Artist and scientist, Dr Jason Nelson explains his new interactive artwork aimed at teaching kids about science. His installation is a giant touch screen that explores images from engineering to biology. He also has built an enormous interactive gaming wall.
Television, telephones, music, movies, games, gadgets, just about every everyday device has gone digital! But have you ever wondered how all those devices work? Well wonder no longer! Join Dr Rob as he expands your bandwidth!
Students take part in a competition to design exciting video games that also teach science and math skills. Hear some of their ideas and find out which team won, earning them the honor of actually having their video game made.
Chloe Watts meets digital artist Seb LeeDelisle to see his digital fireworks display, created in open source program PixelPyros.
Flinders University marine archaeologist John McCarthy explains how digital cameras and photogrammetry are used to create 3D models of shipwrecks.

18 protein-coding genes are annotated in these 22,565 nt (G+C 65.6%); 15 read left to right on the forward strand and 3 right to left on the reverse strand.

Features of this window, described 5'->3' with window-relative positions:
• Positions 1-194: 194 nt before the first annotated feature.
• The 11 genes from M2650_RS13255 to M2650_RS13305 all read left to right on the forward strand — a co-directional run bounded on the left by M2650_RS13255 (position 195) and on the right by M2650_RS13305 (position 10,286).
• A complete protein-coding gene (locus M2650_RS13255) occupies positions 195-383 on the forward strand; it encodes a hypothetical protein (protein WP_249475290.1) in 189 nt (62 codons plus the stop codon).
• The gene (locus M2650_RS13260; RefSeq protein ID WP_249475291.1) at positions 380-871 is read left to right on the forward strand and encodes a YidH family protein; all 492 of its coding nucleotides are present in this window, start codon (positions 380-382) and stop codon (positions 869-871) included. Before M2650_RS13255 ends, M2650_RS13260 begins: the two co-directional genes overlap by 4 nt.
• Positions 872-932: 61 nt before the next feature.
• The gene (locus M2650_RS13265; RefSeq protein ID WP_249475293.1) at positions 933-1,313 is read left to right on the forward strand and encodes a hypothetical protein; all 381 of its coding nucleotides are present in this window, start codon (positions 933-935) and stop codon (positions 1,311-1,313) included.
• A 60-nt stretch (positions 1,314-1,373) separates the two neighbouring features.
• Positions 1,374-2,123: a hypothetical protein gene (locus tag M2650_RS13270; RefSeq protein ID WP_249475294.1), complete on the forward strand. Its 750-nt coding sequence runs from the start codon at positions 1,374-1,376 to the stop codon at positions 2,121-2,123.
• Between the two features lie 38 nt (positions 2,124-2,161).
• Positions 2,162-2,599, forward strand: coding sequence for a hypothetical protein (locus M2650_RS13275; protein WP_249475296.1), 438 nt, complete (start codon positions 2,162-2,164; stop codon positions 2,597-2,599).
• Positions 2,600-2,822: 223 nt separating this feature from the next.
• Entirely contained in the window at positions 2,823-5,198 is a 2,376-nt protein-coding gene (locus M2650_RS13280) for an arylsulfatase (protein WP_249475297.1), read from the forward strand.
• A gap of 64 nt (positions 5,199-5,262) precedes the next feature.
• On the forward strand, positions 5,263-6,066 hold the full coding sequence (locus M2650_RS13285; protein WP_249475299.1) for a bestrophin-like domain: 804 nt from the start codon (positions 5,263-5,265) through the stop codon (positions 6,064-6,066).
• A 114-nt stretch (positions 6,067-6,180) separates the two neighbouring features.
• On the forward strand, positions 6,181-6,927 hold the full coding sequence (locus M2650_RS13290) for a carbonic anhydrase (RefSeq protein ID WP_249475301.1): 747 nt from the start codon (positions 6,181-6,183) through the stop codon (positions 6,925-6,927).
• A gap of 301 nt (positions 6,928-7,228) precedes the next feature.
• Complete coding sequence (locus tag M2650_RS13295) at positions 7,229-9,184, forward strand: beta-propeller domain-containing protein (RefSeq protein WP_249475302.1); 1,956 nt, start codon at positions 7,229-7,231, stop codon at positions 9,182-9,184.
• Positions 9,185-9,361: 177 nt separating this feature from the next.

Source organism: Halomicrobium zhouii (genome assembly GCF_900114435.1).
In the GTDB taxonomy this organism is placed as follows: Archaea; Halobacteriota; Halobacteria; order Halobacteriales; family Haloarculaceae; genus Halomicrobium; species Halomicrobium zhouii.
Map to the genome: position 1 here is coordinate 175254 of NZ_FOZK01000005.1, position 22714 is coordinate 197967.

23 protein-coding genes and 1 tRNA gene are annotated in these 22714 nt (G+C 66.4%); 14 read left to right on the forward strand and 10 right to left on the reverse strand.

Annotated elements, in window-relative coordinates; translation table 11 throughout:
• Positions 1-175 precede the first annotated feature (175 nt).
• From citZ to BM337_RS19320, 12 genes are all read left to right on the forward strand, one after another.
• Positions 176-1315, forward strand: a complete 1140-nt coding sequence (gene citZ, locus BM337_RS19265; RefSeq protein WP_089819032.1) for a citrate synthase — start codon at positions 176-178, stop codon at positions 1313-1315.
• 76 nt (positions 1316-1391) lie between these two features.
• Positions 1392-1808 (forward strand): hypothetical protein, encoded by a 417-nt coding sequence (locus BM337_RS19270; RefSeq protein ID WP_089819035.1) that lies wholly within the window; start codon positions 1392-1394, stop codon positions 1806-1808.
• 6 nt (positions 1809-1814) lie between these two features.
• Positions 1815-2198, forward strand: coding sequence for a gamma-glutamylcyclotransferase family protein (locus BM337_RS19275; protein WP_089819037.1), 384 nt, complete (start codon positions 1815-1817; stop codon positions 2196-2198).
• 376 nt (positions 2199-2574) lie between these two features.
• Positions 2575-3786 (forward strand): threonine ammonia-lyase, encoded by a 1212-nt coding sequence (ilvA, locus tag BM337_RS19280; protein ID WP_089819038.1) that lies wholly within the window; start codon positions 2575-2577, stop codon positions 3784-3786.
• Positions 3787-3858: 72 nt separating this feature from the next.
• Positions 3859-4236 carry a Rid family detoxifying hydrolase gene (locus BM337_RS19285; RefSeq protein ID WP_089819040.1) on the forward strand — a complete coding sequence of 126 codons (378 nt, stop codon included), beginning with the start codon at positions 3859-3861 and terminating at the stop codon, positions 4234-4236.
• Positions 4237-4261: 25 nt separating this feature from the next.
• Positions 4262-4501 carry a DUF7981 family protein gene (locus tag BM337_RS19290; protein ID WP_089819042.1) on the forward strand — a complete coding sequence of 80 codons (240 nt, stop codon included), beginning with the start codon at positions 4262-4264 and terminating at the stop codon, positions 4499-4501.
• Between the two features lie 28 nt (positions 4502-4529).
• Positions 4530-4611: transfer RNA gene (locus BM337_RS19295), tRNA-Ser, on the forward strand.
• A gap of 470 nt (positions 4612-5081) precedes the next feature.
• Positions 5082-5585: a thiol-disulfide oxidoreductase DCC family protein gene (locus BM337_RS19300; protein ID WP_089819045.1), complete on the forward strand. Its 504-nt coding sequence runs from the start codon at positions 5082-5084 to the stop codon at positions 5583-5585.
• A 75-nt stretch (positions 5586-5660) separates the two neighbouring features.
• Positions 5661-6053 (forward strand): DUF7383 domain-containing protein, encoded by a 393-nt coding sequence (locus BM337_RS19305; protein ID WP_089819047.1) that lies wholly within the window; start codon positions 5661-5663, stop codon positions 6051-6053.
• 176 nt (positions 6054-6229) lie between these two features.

Technology is all around us and it's constantly changing, so join Dr Rob for a techno refresher! We find out how a head band full of tech can tell us more about concussion, we delve into the past with a 3D scanner and we learn how nature can be used to inspire a drone design Brain Band: Dr Alan Pearce and Branden Wilson from Swinburne University and Cocreators have developed a device that monitors sports players and how hard they are hit while on the field to try and reduce the number of concussions in sport. 3D Scanned Tank: The Mephisto is a German tank from World War One - a piece of history that now lives here, in Australia. Chris Little, a 3D Forensic Researcher from Griffith University, is using 3D scanning technology to try and uncover what happened during the machine's final moments more than 100 years ago! DIY Science - Light Bulb: The first light bulbs were made from fossilised bamboo and a glass casing. But as Junior Scientists Madi and Lola explain, all you'll need today is an electric circuit, a couple of pencil refills and a mason jar! Unmanned Vessel: We catch up with Tenzin Crouch and Karl Sammut from Flinders University who have help to build an autonomous marine vessel. Flapping Wings Robot: When it comes to flying in the animal kingdom, one thing seems to be constant; flapping! Dr Sridhar Ravi from RMIT is trying to take the idea of flapping winged flight and implement it in drones! It's all covered on this technologically advanced episode of SCOPE; where the ordinary becomes extraordinary.